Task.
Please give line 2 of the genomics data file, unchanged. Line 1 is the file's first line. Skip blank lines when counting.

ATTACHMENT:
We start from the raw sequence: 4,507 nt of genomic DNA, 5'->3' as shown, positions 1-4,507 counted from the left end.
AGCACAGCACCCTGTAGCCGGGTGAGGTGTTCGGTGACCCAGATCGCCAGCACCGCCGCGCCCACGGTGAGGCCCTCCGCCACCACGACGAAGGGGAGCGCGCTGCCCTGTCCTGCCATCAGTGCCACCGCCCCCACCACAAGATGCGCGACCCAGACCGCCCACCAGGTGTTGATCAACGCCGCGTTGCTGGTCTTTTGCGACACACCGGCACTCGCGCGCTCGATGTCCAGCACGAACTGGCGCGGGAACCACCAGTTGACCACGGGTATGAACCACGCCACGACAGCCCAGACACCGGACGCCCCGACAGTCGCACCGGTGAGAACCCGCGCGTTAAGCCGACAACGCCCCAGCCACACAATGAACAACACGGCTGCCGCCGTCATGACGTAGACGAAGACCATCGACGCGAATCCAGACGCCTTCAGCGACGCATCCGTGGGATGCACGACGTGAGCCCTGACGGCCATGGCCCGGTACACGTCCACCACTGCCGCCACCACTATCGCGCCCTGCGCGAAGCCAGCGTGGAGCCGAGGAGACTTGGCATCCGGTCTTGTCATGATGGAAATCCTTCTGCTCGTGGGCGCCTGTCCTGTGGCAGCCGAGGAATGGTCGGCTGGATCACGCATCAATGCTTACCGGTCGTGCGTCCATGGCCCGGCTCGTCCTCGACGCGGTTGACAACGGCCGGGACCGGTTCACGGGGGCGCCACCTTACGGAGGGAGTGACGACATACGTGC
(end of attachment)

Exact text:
AGCACAGCACCCTGTAGCCGGGTGAGGTGTTCGGTGACCCAGATCGCCAGCACCGCCGCGCCCACGGTGAGGCCCTCCGCCACCACGACGAAGGGGAGCGCGCTGCCCTGTCCTGCCATCAGTGCCACCGCCCCCACCACAAGATGCGCGACCCAGACCGCCCACCAGGTGTTGATCAACGCCGCGTTGCTGGTCTTTTGCGACACACCGGCACTCGCGCGCTCGATGTCCAGCACGAACTGGCGCGGGAACCACCAGTTGACCACGGGTATGAACCACGCCACGACAGCCCAGACACCGGACGCCCCGACAGTCGCACCGGTGAGAACCCGCGCGTTAAGCCGACAACGCCCCAGCCACACAATGAACAACACGGCTGCCGCCGTCATGACGTAGACGAAGACCATCGACGCGAATCCAGACGCCTTCAGCGACGCATCCGTGGGATGCACGACGTGAGCCCTGACGGCCATGGCCCGGTACACGTCCACCACTGCCGCCACCACTATCGCGCCCTGCGCGAAGCCAGCGTGGAGCCGAGGAGACTTGGCATCCGGTCTTGTCATGATGGAAATCCTTCTGCTCGTGGGCGCCTGTCCTGTGGCAGCCGAGGAATGGTCGGCTGGATCACGCATCAATGCTTACCGGTCGTGCGTCCATGGCCCGGCTCGTCCTCGACGCGGTTGACAACGGCCGGGACCGGTTCACGGGGGCGCCACCTTACGGAGGGAGTGACGACATACGTGC